LCI Learning

Share on Facebook

Share on Twitter

Share on LinkedIn

Share on Email

Share More

Prasun (unemployed)     17 March 2013

Argument & cross examination by accused himself with lawyer

My friend's criminal case trial is proceesinf in Magistrate's Court. Charges are for impersonation, forgery, extortion through cyber crime. There are many nitty gritty and small facts which are known by accused and he may instantly remember during the proceeding of the trial. Judge asked to move through advocate already engaged. But advocate may not remember small matters which the accused can remember if complainant say some lies before court. Accused advocate can not fight as he is unaware of such incidents whether true or false. Can the accused argue and cross examine complainant and witnesses alongwith his own advocate to bring facts before the trial court ? 

If so what are the provisions in the Act and how it is to be moved in the court ?

Accused is innocent but want to prove his innocense. The special pp is lying always and creating stories to strengthen his case. He never submitted any application but the complainant is not attending court on the plea that he is working abroad which is totally false. Court do not want to listen to the oral submission of accused drawing notice to the false statement of the special pp regardin complainant's working at abroad and asked accused to represent only thrugh his advocate.

Please properly guide to save an innocent person


 5 Replies

Rama chary Rachakonda (Secunderabad/Highcourt practice watsapp no.9989324294 )     17 March 2013

You cannot argue yourself in that case unless you are well versed sections in cr.p.c. You can engage  a lawyer who is well versed in cr.p.c. The accused has to be free and frank to tell all the facts to the engaged lawyer. Even if you know the facts, you may not know how to submit those facts in the court of law. Procedure must known to submit the facts for speedy justice.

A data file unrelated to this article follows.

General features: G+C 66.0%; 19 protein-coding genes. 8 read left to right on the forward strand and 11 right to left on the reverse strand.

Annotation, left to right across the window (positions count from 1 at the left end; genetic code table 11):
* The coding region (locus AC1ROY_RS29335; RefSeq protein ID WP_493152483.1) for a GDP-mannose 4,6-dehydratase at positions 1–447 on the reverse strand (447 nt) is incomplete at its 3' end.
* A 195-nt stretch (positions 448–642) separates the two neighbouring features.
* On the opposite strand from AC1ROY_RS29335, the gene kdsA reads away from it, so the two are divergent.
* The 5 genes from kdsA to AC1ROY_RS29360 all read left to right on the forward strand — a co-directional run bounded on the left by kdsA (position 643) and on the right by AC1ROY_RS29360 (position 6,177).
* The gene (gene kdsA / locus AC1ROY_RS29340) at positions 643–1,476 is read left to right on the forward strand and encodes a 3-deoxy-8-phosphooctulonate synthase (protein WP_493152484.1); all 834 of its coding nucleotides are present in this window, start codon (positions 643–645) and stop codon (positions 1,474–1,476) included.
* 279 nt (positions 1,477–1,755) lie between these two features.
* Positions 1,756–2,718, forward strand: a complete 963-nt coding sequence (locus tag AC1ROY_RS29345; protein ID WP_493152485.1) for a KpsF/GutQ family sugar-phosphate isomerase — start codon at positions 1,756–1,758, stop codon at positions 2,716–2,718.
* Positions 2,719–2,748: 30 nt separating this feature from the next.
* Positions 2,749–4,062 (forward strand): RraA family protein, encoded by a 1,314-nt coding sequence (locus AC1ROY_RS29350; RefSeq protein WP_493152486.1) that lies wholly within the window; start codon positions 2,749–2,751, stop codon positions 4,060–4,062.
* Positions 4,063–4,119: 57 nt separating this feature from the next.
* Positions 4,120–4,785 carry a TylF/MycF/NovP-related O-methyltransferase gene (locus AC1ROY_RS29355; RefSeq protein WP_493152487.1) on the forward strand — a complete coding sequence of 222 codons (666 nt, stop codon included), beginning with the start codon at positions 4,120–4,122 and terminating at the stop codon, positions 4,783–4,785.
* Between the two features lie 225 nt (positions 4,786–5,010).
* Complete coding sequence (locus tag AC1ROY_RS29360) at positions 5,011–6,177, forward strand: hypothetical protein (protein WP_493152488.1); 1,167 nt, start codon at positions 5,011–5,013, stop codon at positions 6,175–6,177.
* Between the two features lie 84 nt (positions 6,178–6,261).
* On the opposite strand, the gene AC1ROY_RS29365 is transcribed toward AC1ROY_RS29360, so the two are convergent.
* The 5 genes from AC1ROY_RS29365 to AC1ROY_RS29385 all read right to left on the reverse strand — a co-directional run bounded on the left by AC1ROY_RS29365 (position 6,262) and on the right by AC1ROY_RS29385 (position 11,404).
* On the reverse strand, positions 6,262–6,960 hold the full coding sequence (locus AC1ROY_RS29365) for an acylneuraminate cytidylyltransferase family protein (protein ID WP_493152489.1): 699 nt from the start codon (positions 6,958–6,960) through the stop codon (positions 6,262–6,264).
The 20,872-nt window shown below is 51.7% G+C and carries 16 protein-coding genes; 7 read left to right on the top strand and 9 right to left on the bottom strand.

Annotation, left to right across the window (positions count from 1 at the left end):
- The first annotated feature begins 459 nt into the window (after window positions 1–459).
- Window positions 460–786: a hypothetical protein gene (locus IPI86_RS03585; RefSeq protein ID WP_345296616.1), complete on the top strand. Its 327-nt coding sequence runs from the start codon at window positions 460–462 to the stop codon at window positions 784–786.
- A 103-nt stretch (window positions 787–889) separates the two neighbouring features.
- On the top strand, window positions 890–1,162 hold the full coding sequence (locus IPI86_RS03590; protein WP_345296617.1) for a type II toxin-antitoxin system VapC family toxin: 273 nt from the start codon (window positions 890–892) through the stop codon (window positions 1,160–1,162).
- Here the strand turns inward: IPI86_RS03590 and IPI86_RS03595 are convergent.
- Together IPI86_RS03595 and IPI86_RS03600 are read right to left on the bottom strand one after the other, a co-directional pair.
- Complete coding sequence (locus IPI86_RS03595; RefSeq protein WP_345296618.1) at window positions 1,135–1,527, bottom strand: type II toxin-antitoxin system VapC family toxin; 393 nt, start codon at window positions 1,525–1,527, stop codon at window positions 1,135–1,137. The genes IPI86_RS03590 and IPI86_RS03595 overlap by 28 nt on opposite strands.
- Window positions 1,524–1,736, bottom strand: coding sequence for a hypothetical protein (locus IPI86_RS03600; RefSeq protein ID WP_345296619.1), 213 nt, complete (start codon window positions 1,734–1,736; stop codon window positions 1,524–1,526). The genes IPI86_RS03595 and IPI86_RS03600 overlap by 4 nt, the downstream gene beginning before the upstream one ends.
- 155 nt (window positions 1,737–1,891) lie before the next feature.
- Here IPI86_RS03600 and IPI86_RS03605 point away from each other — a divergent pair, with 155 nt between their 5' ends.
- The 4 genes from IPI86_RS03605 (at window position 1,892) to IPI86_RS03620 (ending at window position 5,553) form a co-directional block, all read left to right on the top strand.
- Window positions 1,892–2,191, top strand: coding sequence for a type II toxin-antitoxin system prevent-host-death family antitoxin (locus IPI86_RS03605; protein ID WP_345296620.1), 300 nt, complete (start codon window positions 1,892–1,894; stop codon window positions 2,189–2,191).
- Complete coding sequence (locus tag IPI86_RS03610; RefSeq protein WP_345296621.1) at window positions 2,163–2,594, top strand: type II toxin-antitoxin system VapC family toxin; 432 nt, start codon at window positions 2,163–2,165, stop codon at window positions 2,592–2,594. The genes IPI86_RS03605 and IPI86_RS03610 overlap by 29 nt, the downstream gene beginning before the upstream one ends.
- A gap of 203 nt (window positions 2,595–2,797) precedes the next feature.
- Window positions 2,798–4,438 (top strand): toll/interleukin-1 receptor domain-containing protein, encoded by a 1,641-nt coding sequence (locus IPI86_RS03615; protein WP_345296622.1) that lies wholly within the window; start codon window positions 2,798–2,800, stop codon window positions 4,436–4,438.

Prasun (unemployed)     21 April 2013

I need to know that an advocate may not instantly act upon if the complainant furnishes some built up story which only the accused may confront. But does Indian law permits accused to argue or cross examine complainant and wtitesses to bring out the facts before a judge? In my friend's case he is innocent and so definitely complainant can construct false matters to put him into problem. Then for ignorance or for not representing appropriately the accused may be jailed as facts will not come out. It is impossible for an accused to inform every details to his advocate as he is able to tell when the complainant is telling something untrue or twisting the facts to his interest.

S. Kasimayan (officer)     24 September 2013

dear fried If you are confident that you shall be able to place the truth before the court you can defend your case by your self, there is no bar in the law. But keep in mind that the system as it is today is very unfair and far away from the rule of law. Do not worry, go ahead defend the case. I wish you succeed in your case.

Prasun (unemployed)     24 September 2013

Thank you for your advise. I seek a legal advice from any reputed lawyer and need guidance what kind of application my friend need to submit to the Judge for permission to cross examine witness alongwith lawyer. It is okay that when my friend will argue and cross examine his lawyer may not interfere and vice versa. Please let me know the provisions provided in the law with some case instances to strengthen the application for permission by Magistrate.

S. Kasimayan (officer)     25 September 2013

No sir you can not have advocate as well as self  either your counsel shall defend the case or self and you both can not do together. As a accused you shall be given chance u/s 313 of Cr.P.C. but to catch the witness as and when they tell lie only during the cross examination as per provisions of Indian Evidence Act can be done. However what I have stated is only practice and as per law it is the discretion of the court to permit the accused also to add any points during the trial but Indian court has not done so in any case. 

Leave a reply

Your are not logged in . Please login to post replies

Click here to Login / Register  

Post a Suggestion for LCI Team
Post a Legal Query